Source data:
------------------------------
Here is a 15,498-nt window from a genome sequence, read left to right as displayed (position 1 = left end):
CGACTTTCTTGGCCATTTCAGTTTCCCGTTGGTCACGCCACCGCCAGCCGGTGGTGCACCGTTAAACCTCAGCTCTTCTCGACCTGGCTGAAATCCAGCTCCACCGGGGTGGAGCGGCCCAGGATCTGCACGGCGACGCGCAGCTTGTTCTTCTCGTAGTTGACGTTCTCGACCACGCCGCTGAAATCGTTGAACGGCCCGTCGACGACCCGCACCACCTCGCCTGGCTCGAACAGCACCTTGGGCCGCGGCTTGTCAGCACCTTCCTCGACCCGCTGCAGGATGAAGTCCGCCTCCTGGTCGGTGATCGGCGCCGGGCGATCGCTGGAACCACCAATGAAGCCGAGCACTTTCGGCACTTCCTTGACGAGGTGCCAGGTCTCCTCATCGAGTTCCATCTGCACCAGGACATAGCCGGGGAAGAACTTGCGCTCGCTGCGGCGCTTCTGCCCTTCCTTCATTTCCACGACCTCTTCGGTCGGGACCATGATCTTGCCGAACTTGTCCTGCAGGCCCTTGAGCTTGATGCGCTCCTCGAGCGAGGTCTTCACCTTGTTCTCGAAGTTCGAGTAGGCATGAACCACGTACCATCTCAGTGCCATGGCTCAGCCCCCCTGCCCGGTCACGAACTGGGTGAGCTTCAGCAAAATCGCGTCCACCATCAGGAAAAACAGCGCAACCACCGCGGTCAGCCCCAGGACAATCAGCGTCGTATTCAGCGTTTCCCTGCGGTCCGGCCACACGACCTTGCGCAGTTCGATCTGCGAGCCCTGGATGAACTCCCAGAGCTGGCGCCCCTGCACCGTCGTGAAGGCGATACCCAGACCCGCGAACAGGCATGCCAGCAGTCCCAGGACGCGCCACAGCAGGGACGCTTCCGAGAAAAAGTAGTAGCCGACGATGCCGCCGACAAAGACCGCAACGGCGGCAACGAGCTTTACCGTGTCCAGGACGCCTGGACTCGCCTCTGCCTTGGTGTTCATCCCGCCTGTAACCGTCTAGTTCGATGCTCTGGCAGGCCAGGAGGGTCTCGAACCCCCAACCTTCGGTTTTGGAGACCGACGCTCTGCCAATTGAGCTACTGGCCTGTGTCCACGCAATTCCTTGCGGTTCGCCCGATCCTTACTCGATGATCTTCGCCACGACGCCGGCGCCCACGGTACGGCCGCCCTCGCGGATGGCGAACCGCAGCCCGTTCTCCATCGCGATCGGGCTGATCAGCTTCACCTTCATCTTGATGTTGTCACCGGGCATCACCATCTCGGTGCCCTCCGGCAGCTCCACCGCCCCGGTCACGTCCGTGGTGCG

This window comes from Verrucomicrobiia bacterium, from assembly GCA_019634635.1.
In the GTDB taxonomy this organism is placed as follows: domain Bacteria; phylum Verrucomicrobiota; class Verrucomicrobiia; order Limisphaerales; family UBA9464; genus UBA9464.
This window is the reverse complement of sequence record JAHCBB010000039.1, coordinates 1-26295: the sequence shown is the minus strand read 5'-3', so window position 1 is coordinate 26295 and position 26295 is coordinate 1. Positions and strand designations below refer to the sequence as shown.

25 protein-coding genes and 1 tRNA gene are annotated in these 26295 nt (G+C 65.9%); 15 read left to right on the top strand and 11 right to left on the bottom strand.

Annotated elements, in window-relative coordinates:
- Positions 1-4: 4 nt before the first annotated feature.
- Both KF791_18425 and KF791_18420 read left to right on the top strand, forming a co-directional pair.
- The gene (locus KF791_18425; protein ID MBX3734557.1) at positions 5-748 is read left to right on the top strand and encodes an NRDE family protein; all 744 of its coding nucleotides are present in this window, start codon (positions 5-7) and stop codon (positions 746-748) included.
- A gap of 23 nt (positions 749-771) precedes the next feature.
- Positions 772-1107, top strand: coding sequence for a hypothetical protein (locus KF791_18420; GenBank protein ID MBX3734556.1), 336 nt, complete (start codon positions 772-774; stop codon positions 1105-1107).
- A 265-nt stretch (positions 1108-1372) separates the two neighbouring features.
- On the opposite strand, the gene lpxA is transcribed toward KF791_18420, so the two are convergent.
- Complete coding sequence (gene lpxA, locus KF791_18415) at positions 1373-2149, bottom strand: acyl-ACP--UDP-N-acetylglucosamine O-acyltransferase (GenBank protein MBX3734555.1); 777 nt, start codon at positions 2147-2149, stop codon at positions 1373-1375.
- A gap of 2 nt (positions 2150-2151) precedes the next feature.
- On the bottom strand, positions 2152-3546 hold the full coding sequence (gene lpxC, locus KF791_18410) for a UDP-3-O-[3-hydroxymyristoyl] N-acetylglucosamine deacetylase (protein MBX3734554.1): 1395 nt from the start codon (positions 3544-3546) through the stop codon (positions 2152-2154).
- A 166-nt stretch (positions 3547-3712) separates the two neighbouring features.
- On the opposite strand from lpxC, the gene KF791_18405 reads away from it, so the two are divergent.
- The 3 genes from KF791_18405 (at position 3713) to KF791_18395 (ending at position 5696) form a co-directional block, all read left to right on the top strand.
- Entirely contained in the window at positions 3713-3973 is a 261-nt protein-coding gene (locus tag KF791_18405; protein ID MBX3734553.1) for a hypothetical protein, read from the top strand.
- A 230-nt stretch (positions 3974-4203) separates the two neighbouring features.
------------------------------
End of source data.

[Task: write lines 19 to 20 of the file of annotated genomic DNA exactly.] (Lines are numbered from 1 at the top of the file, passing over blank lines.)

- On the opposite strand from lpxC, the gene KF791_18405 reads away from it, so the two are divergent.
- The 3 genes from KF791_18405 (at position 3713) to KF791_18395 (ending at position 5696) form a co-directional block, all read left to right on the top strand.